By Jack Fenwick
Westminster Hour, BBC Radio 4
As MPs paid tribute to outgoing Speaker John Bercow on Halloween 2019, a piece of parliamentary history was made when veteran Labour MP Harriet Harman stood up to speak.
"You've been on what they described as a political journey," she told Mr Bercow, whose views famously moved to the left during his 22 years as an MP. "I would say you are woke now."
For the first time, the W-word had entered the House of Commons.
In the two years since it's become a regular feature of political debates, used as a badge of honour by some on the left, but more often as an insult by those on the right.
Its origins, however, don't fit neatly into either camp.
- Barack Obama challenges 'woke' culture
- 'Woke' added to Oxford English Dictionary
"The person who many people consider coined it was [the novelist] William Melvin Kelley," says Elijah Watson, news and culture editor of American music website Okayplayer and author of a series of articles called The Origin of Woke.
"In 1962 he published a New York Times essay titled If You're Woke, You Dig It.
"This piece really foreshadowed woke's more genuine and sincere and black-centric origins, and how it would inevitably become appropriated by the masses.
"It wasn't really until the late 2000s, early 2010s, when it gained more of this kind of political context. Although I would say that's been there underlying, it never explicitly became that until recently."
In 2008 singer-songwriter Erykah Badu used the phrase "Stay woke" in her song Master Teacher.
"It then took a new life of its own when she started tweeting it," says Watson.
"'Stay woke' really is about staying aware of injustices happening both in America and abroad."
But as the phrase became more popular, Watson says woke lost its meaning.
"There isn't that sincerity and that genuineness that woke may have had once before, because it's no longer in the possession of the people who made it," he says.
Eventually, "Stay woke" was distilled into little more than an ironic online joke, but as the term has found its way into Washington and Westminster, it has become more divisive.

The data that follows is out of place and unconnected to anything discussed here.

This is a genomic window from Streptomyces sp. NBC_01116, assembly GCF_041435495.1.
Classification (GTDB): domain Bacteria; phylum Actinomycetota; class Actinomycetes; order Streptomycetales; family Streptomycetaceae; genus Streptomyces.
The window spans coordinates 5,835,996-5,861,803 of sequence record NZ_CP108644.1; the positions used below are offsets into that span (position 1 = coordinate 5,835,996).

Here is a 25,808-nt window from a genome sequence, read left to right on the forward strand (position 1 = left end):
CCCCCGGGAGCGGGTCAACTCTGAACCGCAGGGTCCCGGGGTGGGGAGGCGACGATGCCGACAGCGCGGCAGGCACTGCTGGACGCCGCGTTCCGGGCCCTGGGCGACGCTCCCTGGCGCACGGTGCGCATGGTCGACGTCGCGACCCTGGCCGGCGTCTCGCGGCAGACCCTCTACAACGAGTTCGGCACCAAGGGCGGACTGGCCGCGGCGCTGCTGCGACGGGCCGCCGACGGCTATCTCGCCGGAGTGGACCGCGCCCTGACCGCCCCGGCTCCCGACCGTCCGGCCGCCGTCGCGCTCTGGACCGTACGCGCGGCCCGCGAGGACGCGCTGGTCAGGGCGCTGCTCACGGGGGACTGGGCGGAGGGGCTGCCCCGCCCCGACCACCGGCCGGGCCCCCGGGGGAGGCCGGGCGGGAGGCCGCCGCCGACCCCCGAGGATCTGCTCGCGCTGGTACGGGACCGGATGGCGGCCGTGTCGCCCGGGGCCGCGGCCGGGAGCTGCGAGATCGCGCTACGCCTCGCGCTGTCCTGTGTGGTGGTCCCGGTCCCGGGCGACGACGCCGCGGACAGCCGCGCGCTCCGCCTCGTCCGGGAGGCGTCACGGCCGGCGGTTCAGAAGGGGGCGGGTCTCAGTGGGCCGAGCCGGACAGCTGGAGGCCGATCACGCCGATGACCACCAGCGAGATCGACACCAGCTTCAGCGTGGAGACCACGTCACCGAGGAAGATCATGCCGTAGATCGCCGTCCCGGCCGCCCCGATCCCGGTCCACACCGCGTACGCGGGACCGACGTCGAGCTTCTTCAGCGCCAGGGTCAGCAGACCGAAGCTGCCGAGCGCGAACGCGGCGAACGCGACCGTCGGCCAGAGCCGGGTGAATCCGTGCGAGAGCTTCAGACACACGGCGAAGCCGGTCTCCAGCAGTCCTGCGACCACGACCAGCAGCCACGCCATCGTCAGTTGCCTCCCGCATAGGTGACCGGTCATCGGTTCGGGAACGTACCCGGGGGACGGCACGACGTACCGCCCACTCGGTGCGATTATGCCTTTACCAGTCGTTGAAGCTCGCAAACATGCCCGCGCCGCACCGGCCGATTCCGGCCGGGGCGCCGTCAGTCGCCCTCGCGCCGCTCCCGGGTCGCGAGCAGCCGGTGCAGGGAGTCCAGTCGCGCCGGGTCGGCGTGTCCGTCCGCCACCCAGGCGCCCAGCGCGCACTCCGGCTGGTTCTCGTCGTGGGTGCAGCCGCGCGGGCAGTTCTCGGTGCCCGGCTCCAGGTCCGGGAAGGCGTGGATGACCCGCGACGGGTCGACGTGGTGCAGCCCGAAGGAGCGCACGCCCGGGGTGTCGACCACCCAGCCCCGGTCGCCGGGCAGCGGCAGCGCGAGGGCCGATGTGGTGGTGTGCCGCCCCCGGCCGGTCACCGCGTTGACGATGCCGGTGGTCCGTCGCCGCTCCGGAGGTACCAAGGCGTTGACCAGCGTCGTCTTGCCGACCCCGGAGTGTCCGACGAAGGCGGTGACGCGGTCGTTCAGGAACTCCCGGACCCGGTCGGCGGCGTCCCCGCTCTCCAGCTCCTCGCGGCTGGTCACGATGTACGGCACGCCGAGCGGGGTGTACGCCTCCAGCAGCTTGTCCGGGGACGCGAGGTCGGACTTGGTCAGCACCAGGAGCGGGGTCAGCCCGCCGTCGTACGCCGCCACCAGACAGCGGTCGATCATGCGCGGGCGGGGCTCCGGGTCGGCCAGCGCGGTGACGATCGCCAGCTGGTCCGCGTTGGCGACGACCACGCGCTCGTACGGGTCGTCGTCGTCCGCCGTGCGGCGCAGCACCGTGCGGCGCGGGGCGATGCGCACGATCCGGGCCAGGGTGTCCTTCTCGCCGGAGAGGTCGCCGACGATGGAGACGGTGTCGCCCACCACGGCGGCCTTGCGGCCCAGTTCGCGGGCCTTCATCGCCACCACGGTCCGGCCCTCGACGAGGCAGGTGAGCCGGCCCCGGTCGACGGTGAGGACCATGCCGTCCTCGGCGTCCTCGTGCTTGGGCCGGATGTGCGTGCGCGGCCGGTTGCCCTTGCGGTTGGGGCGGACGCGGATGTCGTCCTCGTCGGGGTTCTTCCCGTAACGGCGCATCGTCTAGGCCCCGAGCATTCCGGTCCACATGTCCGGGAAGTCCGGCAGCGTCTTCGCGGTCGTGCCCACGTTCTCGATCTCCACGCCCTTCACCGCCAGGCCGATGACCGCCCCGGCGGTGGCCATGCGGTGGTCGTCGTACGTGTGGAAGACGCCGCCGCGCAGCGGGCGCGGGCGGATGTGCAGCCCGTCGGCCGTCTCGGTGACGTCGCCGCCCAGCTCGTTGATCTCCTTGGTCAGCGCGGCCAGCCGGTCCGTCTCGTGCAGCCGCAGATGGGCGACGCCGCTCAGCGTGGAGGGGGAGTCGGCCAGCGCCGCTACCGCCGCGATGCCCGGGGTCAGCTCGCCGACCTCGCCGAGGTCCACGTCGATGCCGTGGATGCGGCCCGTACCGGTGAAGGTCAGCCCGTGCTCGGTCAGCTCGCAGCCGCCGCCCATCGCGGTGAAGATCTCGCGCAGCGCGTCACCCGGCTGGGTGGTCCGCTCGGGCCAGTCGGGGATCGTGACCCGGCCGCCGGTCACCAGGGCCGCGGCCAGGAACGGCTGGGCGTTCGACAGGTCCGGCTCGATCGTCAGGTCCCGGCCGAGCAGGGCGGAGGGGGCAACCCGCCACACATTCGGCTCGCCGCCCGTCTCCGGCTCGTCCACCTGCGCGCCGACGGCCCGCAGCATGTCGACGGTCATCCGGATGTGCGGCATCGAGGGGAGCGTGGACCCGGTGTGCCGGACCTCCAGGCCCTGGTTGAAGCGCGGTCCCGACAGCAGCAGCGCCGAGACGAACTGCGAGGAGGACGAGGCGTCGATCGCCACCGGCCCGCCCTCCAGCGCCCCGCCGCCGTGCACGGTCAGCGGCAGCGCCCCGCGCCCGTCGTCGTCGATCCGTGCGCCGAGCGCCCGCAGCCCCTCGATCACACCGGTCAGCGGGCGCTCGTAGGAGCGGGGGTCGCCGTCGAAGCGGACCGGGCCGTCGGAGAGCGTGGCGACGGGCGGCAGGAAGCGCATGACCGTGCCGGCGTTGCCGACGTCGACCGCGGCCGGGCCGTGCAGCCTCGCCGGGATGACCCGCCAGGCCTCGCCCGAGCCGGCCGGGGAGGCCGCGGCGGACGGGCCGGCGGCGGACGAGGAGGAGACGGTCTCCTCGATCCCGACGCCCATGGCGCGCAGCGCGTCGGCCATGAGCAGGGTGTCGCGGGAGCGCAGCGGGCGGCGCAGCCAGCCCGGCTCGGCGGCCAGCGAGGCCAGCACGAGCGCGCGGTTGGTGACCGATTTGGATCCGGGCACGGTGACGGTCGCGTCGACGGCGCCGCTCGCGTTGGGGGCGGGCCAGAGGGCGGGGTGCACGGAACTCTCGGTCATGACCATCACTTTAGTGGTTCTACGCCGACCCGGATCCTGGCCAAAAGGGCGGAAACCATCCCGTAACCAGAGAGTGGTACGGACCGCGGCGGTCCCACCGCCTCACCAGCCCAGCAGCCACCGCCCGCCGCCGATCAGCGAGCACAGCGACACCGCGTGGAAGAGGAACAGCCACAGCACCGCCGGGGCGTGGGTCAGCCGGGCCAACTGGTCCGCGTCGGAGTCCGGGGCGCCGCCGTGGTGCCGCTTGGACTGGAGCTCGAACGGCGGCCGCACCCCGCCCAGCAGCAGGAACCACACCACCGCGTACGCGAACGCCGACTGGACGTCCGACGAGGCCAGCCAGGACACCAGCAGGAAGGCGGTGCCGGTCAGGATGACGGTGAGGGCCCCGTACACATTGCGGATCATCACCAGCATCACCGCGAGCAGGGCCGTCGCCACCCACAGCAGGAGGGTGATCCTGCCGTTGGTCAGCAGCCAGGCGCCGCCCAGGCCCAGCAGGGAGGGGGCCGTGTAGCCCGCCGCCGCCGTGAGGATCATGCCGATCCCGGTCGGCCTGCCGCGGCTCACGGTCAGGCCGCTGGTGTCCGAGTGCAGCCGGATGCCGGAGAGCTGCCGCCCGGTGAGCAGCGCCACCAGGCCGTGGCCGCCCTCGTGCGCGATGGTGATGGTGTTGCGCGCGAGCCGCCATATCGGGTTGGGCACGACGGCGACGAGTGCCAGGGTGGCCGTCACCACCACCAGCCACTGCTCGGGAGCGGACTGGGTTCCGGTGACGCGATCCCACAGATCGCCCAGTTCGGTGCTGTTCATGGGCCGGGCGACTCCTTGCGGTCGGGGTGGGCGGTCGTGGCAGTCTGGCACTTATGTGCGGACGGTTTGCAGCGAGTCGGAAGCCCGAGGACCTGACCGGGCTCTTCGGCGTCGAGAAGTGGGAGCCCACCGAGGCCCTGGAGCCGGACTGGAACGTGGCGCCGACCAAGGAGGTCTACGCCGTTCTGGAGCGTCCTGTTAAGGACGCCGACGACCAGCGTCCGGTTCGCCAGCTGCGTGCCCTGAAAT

Compliment or insult?
"People are very split on what it means," says Bobby Duffy, director of King's College London's Policy Institute.
His team has been researching the UK's culture wars, including what people think of the word woke.
"A quarter of people think of it as a compliment, a quarter of people think it's an insult and the rest either don't know or have never even heard of the term," Prof Duffy says.
"Among the young, over half of them think it's a compliment, but only 13% of the oldest group think it's a compliment."
The Policy Institute's research suggests the word's meaning has started to change once more.
"It's been much more linked in the media to debates around cancel culture," says Prof Duffy.
"That is something that does land more with people in some ways than some of the more difficult inequality debates around race or gender."
Prof Duffy says an international survey suggests the UK is "the most concerned" of all countries about people having to "be too careful about the things that we say".
Cabinet minister Jacob Rees-Mogg is among those who has invoked woke to criticise people on the left during debates about statues of historical figures and free speech on university campuses.
The right of centre Spectator magazine's deputy political editor Katy Balls says some Conservative MPs and ministers are using the word in a pejorative way in the hope of connecting with new Tory voters in the north of England.
"They believe that, when it comes to their new coalition of voters, one of the things these voters feel very strongly about is patriotism," she says.
"You are signalling to your voters that you stand up for traditional values and they think that does play very well."
But there's a growing concern among some Conservatives that focusing on issues in the so-called "red wall" parliamentary seats previously held by Labour could play badly in the party's traditional heartlands.
"[They're] very uncomfortable with this idea of having a culture war. They don't really want to have a war on woke," says Balls.